Fragmentation: Attracted to edge habitat, clearings and early seral stages. Large-scale removal of forest habitat or land conversion may be harmful (Siegel and DeSante 1999).

Patch size: No data available see territory size.

Disturbance (natural or managed): (e.g. floods, fires, logging)

SPECIAL FACTORS:

Brood parasitisim: Frequency of cowbird parasitism not known.

Dietary: presumed to not limit species health, see foraging above.

Sensitivity to human-induced disturbance: No data available. Use of weedy second growth and suburban habitats for over-wintering may lead to high over-winter mortality from anthropogenic causes. Possible degredation of breeding habitat by grazing and logging.

Pesticide use: No data available.

Predators: As a ground-nesting species, increased predation from mammalian meso-predators could threaten productivity. Attraction to low elevation early succesional habitat for winter could lead to mortality from various suburban sources, i.e. house cats, cars, pollution, children.

Exotic species invasion/encroachment: No data available. As a ground nester dependent on herbaceous vegetation for nest substrate in the breeding season, widespread introduction of exotic annuals could lower productivity.

Other: DeSante reports the apparent drying of the Sierran climate could effect breeding habitat.

POPULATION TREND: http://www.mbr.nbs.gov/bbs/bbs.html

DEMOGRAPHICS:

Age and sex ratios: No information available.

Productivity measure(s): Mist-netting indicates high productivity (Siegel and DeSante 1999) though more information is needed.

Survivorship: Mist-netting in the Sierras reports low survivorship (Siegel and DeSante 1999) though more information is needed.

Dispersal: No information on recruitment is available. See migration.

MANAGEMENT ISSUES:

Further investigation into severity and cause of declines is needed before management issues and recommendations can be soundly made. However, as a ground nesting species dependent on an herbaceous layer for cover, logging, grazing maintenance mowing may affect this species.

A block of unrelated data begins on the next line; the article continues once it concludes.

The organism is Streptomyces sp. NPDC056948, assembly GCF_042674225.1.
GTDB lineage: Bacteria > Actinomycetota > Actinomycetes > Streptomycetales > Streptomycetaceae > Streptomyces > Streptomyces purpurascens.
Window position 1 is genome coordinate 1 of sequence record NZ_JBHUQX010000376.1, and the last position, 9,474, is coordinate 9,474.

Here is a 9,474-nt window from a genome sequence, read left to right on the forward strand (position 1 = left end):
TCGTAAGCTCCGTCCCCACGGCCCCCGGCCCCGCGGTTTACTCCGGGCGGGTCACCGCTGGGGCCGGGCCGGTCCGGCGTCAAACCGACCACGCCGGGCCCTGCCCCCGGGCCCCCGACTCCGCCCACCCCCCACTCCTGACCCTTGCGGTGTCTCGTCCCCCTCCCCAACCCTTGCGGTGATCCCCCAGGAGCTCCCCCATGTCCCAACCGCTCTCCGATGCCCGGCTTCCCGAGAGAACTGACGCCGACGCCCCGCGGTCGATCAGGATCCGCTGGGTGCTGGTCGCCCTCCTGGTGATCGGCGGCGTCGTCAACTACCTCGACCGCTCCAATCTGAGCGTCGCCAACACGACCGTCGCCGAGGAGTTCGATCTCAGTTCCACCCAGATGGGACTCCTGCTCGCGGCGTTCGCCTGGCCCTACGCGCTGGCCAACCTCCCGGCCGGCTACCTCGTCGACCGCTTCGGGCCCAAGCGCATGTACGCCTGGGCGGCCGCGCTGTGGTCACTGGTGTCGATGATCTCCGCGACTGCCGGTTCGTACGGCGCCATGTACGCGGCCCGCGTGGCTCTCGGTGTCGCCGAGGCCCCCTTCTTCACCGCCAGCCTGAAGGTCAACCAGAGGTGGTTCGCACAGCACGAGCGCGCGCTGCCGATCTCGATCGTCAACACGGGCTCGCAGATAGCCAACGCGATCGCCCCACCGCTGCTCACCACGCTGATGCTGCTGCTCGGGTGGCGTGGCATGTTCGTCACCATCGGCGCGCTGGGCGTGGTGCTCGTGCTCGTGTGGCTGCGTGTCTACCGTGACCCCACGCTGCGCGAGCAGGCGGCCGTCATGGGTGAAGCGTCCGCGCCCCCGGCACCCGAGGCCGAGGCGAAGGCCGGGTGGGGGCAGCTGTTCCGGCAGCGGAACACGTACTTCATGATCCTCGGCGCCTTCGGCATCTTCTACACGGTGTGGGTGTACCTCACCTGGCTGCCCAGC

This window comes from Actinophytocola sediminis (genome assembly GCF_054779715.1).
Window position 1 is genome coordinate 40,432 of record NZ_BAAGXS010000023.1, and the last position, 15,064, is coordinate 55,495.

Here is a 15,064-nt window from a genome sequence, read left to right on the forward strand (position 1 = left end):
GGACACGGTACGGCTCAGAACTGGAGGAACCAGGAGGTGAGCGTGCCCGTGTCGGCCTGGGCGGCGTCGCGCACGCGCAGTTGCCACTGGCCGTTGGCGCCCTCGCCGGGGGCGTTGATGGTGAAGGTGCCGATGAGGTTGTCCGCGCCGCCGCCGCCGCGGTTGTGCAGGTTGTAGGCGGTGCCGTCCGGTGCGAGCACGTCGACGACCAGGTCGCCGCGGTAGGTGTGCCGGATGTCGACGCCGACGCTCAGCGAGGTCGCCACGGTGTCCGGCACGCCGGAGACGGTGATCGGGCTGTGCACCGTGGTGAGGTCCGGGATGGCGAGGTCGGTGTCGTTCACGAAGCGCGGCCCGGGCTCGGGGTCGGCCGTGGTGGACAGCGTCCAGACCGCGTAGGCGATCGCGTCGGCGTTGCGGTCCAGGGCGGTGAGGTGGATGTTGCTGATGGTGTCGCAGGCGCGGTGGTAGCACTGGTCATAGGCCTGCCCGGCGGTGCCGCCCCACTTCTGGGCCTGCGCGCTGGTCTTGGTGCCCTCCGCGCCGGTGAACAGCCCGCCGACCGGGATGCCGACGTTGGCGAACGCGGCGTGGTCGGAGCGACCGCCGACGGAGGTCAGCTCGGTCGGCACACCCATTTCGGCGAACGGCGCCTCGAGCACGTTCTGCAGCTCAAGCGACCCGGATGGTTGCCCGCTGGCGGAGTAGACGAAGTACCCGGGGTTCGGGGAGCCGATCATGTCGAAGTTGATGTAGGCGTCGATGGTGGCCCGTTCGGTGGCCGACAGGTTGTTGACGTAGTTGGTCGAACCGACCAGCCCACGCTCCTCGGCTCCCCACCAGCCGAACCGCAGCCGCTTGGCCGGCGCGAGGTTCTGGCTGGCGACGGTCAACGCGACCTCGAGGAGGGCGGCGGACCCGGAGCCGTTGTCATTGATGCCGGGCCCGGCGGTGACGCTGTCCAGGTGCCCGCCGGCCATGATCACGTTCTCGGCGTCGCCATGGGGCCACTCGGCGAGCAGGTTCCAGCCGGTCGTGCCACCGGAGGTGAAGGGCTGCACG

ASSOCIATED SPECIES:

Managing for DEJU breeding habitat would benefit low or ground nesting species such as Orange-crowned, Wilsonís, Nashville Warblers, Fox Sparrow, Song Sparrow, Spotted Towhee and Green tailed Towhee. Managing for wintering habitat would benefit other flocking seed-eaters such as Song, White-crowned and Gold-crowned Sparrows, American and Lesser Goldfinches.

MONITORING METHODS AND RESEARCH NEEDS: Recommend methods that will address immediate needs as well as those most appropriate to monitor how effective the proposed management recommendations will be.

Non-manipulative over-winter survival and flock movement study. Productivity data from nest-searching in a variety of habitats.

Section 2: Action plan summary. Summarize the above information into concise statements under each section.

STATUS (from subspecies, trend, local extirpations, state and federal lists, etc.)

No special status. Protected under migratory songbird act. Significant national and California decline shown in BBS data (1966-1996).

HABITAT NEEDS (e.g., elevation, patch size, breeding habitat characteristics, disturbance):

Breeds at a wide range of elevations in California, from sea level to near tree line. Preferred breeding habitat is moist coniferous forest edge with an herbaceous understory. Responds favorably to early years of forest regeneration. In winter, uses open areas with large seed crops, including fir, redwood, ornamentals, annual forbs and grasses.